By Dipankar Gupta
THE Sachar Committee Report could have done a number of things, but ended up doing just one. It fed our addiction to Reservations instead of being the healing touch. It contained the right message but went to the wrong address.
We did not need a special commission to know that Muslims are generally poorer than the average Indian, or that they have lower educational qualifications, or even that they are under- represented in the state and private sectors.
These facts are about as hot as yesterday’s news.
The real point of the Sachar Report was to remind us that though these features are passé, their resolution requires us to think afresh. In particular, we were admonished not to rely on the familiar “ social discrimination” argument.
This was the compressed, spring loaded political message of Sachar’s Report, but it missed its intended target. Muslim Reservation advocates dodged this missive blithely and took cover in tomes of poverty and educational data that the Sachar Committee had already pronounced as inconclusive.
The Sachar Commission begins with a straight confession. The authors acknowledge that none of the data they have collected on Muslim poverty and their relative lack of education can be nailed to the door as evidences of discrimination.
If anything, the Committee members weigh in on the side of those who believe that economic backwardness, more than discrimination, is the major cause for the negative status that hovers, spectre like, over Muslims.
If that should be the case, then we don’t need Reservations with blanket quotas.
Instead, as the Sachar Committee suggests, it is necessary to design programmes that affect specific areas of Muslim backwardness. Besides adding muscle to the general anti- poverty schemes, it also recommends a closer attention to equal opportunities and a calibrated nomination procedure to enhance Muslim presence in politics and governance.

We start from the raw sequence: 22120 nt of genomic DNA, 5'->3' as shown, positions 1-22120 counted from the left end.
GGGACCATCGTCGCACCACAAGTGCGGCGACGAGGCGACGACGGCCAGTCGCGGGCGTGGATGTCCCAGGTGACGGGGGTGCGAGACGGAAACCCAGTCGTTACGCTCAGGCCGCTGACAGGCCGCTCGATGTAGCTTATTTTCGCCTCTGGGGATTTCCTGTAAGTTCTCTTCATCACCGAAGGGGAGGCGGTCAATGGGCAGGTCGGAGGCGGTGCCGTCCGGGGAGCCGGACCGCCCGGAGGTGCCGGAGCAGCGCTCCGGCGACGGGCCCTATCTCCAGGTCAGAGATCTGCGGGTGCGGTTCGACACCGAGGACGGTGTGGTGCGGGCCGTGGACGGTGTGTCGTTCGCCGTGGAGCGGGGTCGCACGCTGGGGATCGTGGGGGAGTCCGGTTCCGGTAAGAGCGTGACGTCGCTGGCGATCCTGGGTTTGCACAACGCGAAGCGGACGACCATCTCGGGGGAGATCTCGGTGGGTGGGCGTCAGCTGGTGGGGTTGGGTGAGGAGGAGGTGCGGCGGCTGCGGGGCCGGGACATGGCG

In line with this we might also contemplate a greater presence of Muslims in certain sensitive departments, such as in the police, and so on. Incidentally, one of the more successful measures that America adopted to fight racism was to disproportionately increase the number of Blacks in the police force. If all this requires yet another commission, so be it! Whoever said policy making was easy was probably only thinking “ Reservations”.
Indeed the Sachar Committee confirms that in upper class opportunities, such as those opened by the IIMs and the UPSC tests, Muslims did as well as the rest.
This instantly takes the polish off the “ Reservations for Muslims” campaign. In fact, a close reading of the Report underlines the old finding that when it comes to handicrafts, self- employment and small scale enterprises, Muslims outperform other communities. Is it then possible that if there are fewer Muslims in low paying government jobs it is because they have chosen to opt out of them? There is no point in being an underpaid underling if there are better pickings to be found in working for oneself.
For those who are not convinced about Muslim entrepreneurship and want to know more, a visit to the carpet belt of East Uttar Pradesh or Khoja Chawl or to Mohammad Ali Road in Mumbai is highly recommended. Interestingly, Bal Thackeray encouraged Marathis in his 1970s Marmik column “ Udyogi Marathi”, to spurn low paying jobs and set up their own businesses instead. In other words, junk the pao bhaji for the srikhand and be a real manoos for a change!